Being a caregiver/family member/loved one of someone suffering from the virus may also be a difficult/challenging task. It can get overwhelming, worrisome, frustrating as well. In fact, caregiver stress is a very well researched area. Caregiving has all the features of a chronic stress experience: It creates physical and psychological strain over extended periods of time, is accompanied by high levels of unpredictability and uncontrollability, has the capacity to create secondary stress in multiple life domains such as work and family relationships, and frequently requires high levels of vigilance.

Here are somethings you can do (as a caregiver) to look after your mental health:

  • Understand that caregiving comes with a lot of responsibility and that can feel exhausting. It is okay to let your guard down from time to time. You do not need to be perfect and there is a limit to what you can do. Feelings of protecting our loved one from any more harm are natural but it is important to remind ourselves that there is only so much you can do, keeping in mind your mental health as well. Such times can make it difficult for us to focus on ourselves since we get engrossed in looking after the person. It is important to check in with yourself from time to time.
  • Create a support system. Talk or reach out to people if you need to.
  • Therapy: as suggested for COVID patients as well, therapy is something that I would highly recommend. Giving yourself that safe space to vent/process your feelings is very, very important. Make time for yourself, whether once in 2 weeks or once in a month, but consciously chalk a time out where you could seek therapy.
  • At times feelings of anger toward the person we are looking after might set in and that is normal. Understand that you are allowed to have these negative feelings and feeling them does not make you a bad person. You can love and care for a person and be angry toward them. Anger and love can co-exist.
  • If you are not keeping well or are going through physical pain or tiredness, then understand that you need to be looked after too. Your pain is not insignificant just because you are looking after someone who has been keeping really unwell. You deserve rest. Avoid undermining your experiences.
  • Maintain a proper sleep and appetite cycle, as much as possible.
  • Practice mindfulness from time to time. This helps you check in yourself and focus on the present moment. It’s easy to spiral into negative thoughts when we are in an emotionally fragile state. Focusing on the present moment helps alleviate anxiety.
  • In case you feel overwhelmed by negative thoughts, try to challenge these thoughts by looking for evidence for these (Ask yourself if you are assuming the worst will happen or blaming yourself for something that has not gone the way you wanted and then think about other possible outcomes or reasons that something turned out differently than you hoped, on a scale of 1-10, how true do you think this thought is? how many times in the past has this come true? What realistic and grounding statement can you use instead? Is there an alternative way of thinking here that is reality-based? try to bring into awareness whether this is a distorted thought and accept it if it is. Acceptance need not mean that the thought is true. At times in order to protect us, our brains can have a tendency to come up with scenarios and thoughts so as to help us stay prepared and make us feel in control. It is important to realise that this is just a coping mechanism and every thought need not be true.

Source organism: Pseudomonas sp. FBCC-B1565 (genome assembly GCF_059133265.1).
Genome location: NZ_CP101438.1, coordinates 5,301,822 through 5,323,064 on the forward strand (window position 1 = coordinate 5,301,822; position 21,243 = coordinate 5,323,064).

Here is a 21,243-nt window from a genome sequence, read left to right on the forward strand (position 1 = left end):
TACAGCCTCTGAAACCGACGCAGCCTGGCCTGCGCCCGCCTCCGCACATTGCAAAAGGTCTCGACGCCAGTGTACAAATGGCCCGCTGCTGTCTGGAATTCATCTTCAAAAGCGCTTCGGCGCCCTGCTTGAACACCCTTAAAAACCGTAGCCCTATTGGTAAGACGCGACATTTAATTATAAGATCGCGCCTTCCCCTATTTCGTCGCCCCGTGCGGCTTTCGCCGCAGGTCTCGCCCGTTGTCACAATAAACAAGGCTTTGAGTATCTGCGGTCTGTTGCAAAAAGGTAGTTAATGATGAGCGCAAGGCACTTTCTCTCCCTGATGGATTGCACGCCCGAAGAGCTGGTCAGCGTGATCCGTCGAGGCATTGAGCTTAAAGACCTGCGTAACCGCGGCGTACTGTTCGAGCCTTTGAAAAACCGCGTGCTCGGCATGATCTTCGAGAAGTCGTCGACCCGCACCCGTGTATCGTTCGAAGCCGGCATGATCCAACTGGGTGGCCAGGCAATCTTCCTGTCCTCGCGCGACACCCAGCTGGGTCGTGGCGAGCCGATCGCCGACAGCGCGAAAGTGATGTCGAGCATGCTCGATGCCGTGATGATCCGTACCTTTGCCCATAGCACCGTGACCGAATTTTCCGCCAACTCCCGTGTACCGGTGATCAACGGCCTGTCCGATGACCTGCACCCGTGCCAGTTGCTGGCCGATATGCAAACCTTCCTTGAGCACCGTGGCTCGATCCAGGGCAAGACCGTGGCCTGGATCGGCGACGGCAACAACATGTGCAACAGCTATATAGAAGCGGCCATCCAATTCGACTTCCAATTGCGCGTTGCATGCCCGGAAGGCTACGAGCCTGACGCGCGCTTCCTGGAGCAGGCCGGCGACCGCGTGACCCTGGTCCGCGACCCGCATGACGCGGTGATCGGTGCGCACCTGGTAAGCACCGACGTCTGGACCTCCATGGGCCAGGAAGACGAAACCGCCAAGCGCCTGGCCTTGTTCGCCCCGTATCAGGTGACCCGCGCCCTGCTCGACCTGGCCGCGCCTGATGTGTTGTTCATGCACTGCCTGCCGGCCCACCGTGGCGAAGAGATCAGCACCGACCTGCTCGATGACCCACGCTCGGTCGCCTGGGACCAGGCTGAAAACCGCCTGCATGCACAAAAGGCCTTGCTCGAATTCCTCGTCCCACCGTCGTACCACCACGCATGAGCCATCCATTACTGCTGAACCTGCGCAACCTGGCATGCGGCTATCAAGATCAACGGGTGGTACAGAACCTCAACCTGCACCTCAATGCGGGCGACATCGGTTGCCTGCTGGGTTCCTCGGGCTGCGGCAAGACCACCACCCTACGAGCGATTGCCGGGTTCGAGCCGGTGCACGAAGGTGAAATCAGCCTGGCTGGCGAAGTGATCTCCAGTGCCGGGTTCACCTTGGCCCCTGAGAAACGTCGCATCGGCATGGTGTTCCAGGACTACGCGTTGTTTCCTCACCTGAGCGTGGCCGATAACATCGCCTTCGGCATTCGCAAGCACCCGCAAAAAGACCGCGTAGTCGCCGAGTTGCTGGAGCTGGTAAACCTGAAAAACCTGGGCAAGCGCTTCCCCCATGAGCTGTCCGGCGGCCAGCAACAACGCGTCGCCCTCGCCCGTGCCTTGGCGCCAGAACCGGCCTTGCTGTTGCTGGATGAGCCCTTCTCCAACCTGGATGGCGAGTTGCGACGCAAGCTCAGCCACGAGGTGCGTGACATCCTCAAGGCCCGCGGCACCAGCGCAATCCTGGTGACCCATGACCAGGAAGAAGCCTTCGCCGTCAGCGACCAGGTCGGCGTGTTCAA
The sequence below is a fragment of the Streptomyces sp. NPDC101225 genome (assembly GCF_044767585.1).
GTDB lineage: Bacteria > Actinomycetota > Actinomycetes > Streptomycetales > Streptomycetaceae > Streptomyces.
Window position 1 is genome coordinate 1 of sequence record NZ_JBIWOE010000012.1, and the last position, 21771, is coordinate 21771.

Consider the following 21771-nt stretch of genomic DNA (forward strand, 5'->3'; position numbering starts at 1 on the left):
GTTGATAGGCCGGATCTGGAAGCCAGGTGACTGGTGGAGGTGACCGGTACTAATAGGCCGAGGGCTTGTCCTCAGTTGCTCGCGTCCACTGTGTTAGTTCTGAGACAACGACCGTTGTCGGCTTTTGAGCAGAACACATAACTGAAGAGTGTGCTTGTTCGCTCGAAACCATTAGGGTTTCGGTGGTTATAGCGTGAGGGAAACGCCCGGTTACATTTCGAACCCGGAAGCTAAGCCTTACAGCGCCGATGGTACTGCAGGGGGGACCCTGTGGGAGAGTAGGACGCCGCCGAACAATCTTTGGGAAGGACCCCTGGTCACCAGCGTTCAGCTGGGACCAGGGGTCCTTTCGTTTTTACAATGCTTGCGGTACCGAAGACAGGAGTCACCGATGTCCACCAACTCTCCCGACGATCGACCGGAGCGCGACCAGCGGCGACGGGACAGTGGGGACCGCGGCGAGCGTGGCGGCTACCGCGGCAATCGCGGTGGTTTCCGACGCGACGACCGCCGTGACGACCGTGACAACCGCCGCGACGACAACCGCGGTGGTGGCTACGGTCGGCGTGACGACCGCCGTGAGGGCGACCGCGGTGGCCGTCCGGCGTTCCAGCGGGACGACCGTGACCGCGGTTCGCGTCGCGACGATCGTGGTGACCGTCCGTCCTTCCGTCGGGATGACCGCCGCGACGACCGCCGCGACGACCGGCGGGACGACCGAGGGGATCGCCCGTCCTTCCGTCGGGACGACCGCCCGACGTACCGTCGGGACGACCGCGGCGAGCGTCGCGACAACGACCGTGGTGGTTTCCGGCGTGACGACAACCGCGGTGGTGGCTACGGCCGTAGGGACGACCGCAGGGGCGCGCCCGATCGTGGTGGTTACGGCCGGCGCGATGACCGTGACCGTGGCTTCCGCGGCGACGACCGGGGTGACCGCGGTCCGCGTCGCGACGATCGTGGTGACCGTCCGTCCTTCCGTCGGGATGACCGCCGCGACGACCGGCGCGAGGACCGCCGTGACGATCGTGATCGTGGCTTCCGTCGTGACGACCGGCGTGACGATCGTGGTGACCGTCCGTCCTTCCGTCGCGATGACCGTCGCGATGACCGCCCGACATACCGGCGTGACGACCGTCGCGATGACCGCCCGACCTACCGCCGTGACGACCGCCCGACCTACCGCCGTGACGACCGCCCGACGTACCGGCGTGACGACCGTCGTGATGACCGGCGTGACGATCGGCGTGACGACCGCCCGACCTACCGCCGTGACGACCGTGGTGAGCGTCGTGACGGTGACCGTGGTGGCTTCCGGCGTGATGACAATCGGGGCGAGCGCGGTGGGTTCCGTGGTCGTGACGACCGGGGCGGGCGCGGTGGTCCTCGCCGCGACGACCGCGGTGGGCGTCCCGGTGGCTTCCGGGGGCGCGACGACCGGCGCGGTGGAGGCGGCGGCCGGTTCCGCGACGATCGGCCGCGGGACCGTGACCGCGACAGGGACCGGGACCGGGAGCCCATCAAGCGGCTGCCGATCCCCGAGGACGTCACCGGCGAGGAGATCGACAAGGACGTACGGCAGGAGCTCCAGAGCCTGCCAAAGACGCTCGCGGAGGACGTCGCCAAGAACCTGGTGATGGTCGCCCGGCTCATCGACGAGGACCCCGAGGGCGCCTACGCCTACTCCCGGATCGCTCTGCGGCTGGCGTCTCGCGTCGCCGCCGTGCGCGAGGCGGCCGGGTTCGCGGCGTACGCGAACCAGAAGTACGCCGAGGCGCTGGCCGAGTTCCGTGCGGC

• Journaling/putting things down on paper is also another helpful way to deal with the myriad emotions and feelings that keep arising on a day to day basis.
  • Release any judgement that you may have toward are only a human and judgement adds an extra layer of anxiety and stress to the already existing stress that you may be experiencing.
  • At times when we are venting to someone, the first reaction of the person listening might be (maybe even unintentionally) to get into a solution mode for you, or to focus more on what to do. You might not want that at the moment and you might just want to vent, express your frustration, wallow. And that is fine. Communicate about what you want and let the other person know how they could help you best.
  • Consciously give yourself a “me time” daily. This can be the time you engage in doing something that you like/love, or the time you sit with your feelings.

These lists are not exhaustive, there is a lot more one can do depending on the circumstances that they are going through and the resources available. What matters is, that you do something that works for you and helps you.

Take care.


I am a practicing psychologist. I’m interested in art and design. Mandala art is my stress buster. I’m also into the upcoming field of fashion psychology. Binge watching, reading, engaging with art and listening to music are my current pastimes. Oh, and adding new places to visit in my travel bucket list too can be counted!